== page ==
Saturday, August 13, 2011


Continuing a sport theme.

Today the England cricket team beat India by a huge margin, and so replaced India at the top of the world rankings.

Andrew Strauss has been captain of England since 2009.

The chief executive of the International Cricket Council, Haroon Lorgat [1]:
On behalf of the ICC, I would like to congratulate Andrew Strauss, Andy Flower and the whole team for becoming the number-one ranked Test team in the world. I know they were determined to be number-one and through careful planning and a series of clinical performances, they have deservedly achieved their goal. They were clearly the most consistent side in the world over the past few years as evidenced by their 19 out of 30 Test wins and only four loses. 
At the end of a long series of tributes [2], a comment by former England player and journalist Vic Marks:
Strauss has done a terrific job as captain, they respect him so much, he's got no ego at all.


Saturday, August 6, 2011

American capitalism and the common good

This is from the last few paragraphs of "The practice of management" (1958) by Peter Drucker.  He is writing from, and about the USA.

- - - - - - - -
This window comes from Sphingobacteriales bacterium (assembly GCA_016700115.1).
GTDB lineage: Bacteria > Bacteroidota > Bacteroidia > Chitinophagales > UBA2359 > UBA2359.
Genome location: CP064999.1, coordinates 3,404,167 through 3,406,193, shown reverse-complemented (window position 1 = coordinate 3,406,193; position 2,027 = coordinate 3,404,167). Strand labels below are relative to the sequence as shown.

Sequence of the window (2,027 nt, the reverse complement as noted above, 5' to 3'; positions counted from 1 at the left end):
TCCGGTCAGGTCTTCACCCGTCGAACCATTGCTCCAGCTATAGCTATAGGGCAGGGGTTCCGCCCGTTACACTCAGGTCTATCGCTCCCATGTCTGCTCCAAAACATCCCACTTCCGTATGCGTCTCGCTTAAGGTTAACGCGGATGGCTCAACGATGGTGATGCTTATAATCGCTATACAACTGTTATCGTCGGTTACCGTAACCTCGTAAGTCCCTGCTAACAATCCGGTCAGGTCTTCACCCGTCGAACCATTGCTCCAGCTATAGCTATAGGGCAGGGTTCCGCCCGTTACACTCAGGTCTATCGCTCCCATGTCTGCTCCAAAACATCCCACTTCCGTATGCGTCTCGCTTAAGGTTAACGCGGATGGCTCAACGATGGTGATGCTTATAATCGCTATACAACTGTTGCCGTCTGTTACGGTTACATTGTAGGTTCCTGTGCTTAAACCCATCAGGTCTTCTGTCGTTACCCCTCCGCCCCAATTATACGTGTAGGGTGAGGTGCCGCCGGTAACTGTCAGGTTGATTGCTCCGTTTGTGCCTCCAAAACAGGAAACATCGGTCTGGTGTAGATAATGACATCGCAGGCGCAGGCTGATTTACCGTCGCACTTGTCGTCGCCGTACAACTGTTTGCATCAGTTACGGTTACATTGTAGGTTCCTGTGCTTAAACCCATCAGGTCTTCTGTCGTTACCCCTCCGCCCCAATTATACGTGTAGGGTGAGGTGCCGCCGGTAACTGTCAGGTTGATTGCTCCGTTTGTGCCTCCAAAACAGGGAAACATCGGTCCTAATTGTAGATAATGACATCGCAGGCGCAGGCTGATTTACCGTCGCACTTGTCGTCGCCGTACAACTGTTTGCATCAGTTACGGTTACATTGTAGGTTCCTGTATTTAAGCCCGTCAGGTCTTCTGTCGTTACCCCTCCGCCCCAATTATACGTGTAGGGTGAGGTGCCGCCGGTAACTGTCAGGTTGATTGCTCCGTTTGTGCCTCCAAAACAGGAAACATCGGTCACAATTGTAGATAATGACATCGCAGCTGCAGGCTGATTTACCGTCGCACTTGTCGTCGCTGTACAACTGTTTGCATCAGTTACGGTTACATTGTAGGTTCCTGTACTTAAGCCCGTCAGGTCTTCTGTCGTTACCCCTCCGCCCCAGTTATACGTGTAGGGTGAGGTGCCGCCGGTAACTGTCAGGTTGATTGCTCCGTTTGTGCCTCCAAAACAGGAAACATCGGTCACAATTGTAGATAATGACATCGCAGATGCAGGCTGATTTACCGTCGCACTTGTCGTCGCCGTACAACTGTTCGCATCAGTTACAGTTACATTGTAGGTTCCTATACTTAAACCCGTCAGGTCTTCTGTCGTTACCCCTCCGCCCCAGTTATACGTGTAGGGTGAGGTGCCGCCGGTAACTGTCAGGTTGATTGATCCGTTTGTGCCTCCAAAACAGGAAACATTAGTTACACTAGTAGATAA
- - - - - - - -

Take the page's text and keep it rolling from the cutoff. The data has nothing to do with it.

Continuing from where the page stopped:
Two hundred and fifty years ago an English pamphleteer, de Mandeville, summed up the spirit of the new commercial age as "private vices become public benefits" - selfishness unwittingly and automatically turns unto the common good.   He may have been right; economists since Adam Smith have been arguing the point without reaching agreement. 
But whether he was right or wrong is irrelevant; no society can lastingly be built on such belief. [...] 
Fifty years ago de Mandeville's principle was as fully accepted here as it is in Europe.  But today it has become possible if not commonplace in this country to assert the opposite principle that the business enterprise must be so managed as to make the public good become the private good of the enterprise.  In this lies the real meaning of the "American Revolution" of the twentieth century.  That more and more of our management claim it to be their responsibility to realize this new principle in their daily actions is our best hope for the future of our country and society, and perhaps for the the future of Western society altogether.